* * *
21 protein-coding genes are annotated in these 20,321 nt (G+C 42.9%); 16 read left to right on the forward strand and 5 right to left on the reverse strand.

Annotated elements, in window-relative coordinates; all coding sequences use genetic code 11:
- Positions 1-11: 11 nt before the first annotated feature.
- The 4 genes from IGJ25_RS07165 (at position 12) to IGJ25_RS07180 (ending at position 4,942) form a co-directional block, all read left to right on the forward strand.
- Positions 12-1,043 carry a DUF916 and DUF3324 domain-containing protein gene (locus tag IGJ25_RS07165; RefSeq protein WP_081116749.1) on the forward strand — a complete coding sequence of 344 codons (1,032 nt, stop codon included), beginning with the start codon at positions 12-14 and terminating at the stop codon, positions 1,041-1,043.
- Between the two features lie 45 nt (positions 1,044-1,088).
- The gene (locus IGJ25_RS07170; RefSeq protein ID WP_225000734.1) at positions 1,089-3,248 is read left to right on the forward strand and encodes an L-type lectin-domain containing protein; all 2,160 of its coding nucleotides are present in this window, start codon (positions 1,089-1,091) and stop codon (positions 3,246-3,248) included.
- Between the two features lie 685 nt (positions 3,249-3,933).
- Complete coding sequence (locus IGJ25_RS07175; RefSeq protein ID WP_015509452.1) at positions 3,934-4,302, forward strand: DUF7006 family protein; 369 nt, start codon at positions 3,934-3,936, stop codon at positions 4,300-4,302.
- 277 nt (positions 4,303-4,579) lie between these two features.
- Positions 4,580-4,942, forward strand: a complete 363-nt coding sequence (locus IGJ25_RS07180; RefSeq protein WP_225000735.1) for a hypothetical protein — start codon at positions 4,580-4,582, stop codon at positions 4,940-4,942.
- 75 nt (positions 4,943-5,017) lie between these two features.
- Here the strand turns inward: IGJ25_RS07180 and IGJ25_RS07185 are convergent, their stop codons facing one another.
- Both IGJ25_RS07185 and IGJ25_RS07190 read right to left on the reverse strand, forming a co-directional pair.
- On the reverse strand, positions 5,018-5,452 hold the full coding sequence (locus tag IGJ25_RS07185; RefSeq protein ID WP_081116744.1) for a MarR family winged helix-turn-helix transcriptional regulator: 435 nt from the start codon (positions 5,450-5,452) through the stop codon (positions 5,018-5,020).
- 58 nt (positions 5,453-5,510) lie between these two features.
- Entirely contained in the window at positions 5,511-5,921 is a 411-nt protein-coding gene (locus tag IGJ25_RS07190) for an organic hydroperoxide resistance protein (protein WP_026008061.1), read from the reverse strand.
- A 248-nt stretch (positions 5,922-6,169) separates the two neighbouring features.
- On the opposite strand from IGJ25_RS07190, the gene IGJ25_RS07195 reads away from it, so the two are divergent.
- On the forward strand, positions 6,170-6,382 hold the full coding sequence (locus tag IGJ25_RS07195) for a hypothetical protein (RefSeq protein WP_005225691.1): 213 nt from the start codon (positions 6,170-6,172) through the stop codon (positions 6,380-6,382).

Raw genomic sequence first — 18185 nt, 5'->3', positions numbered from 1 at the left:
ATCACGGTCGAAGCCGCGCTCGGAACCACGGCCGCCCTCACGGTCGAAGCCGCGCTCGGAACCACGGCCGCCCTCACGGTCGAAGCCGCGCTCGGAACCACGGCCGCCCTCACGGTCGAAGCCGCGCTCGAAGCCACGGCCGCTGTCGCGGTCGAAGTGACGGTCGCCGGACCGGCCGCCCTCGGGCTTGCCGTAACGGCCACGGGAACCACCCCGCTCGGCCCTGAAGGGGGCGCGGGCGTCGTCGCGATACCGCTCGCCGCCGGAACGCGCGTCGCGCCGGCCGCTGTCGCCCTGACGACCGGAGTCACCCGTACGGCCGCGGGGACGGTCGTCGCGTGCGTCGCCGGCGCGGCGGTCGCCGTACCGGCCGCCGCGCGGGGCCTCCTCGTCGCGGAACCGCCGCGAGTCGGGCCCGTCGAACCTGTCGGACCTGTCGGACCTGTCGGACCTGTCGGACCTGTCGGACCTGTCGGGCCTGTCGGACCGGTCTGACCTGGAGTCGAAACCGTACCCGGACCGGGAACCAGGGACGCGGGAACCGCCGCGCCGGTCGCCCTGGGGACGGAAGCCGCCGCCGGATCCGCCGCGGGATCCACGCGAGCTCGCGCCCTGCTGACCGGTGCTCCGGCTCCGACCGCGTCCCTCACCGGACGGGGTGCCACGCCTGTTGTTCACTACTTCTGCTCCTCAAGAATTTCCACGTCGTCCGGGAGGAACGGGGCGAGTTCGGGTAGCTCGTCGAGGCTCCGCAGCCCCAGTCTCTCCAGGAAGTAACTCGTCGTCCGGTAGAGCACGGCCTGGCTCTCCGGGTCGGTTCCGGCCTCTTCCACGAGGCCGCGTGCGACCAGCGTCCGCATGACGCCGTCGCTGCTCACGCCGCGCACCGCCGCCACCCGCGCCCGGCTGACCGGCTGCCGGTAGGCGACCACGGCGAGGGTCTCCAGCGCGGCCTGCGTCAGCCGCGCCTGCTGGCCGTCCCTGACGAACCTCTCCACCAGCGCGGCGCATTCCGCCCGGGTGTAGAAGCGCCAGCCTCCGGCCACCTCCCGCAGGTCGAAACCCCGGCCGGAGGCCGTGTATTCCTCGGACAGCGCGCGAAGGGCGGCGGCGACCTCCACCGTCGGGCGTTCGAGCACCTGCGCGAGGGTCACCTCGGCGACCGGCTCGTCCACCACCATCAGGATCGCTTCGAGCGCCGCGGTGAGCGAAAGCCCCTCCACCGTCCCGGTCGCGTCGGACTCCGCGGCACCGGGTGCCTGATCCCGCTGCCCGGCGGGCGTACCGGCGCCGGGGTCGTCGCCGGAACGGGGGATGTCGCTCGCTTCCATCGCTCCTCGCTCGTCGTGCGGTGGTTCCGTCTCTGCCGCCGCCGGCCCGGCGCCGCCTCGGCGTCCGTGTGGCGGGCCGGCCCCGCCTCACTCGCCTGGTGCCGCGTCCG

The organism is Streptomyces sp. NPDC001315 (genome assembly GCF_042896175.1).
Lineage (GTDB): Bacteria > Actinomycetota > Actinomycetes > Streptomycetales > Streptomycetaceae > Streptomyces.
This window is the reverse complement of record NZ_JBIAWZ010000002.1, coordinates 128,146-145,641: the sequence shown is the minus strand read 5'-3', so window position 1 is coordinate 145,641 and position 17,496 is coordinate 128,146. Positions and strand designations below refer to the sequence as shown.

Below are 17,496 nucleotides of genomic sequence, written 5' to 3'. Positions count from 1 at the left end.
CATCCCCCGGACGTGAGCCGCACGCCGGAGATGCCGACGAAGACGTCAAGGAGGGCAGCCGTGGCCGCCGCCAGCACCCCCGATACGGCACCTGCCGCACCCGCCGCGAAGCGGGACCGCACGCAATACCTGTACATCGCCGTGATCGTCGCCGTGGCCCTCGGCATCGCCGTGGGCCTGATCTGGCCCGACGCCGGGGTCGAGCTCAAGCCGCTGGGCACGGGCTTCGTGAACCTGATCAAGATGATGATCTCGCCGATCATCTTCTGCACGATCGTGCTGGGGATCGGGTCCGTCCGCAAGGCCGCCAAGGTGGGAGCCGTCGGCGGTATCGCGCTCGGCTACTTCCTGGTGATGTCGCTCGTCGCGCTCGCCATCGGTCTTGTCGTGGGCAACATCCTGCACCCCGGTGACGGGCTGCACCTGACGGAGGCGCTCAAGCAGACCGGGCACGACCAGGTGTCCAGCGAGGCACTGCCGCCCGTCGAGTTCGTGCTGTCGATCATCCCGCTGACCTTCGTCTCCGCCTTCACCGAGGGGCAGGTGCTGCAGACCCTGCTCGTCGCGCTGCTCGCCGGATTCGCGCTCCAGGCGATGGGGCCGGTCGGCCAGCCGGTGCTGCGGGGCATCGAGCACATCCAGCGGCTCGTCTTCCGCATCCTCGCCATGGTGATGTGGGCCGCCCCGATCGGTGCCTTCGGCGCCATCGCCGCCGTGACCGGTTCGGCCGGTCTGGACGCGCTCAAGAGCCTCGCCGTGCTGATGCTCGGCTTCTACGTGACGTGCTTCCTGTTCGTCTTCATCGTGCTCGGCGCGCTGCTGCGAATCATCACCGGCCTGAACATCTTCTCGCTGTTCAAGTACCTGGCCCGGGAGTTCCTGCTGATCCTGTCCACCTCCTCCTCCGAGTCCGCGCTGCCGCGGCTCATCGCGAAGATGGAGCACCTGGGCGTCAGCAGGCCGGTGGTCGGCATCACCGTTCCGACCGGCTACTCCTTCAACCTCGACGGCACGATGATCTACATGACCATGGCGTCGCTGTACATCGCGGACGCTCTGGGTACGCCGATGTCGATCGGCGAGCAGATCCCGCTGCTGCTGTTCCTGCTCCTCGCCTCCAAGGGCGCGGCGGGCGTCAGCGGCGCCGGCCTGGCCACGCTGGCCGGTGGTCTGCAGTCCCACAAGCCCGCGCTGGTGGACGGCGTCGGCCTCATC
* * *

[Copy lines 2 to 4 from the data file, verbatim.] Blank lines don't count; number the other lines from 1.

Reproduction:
Annotated elements, in window-relative coordinates; all coding sequences use genetic code 11:
- Positions 1-11: 11 nt before the first annotated feature.
- The 4 genes from IGJ25_RS07165 (at position 12) to IGJ25_RS07180 (ending at position 4,942) form a co-directional block, all read left to right on the forward strand.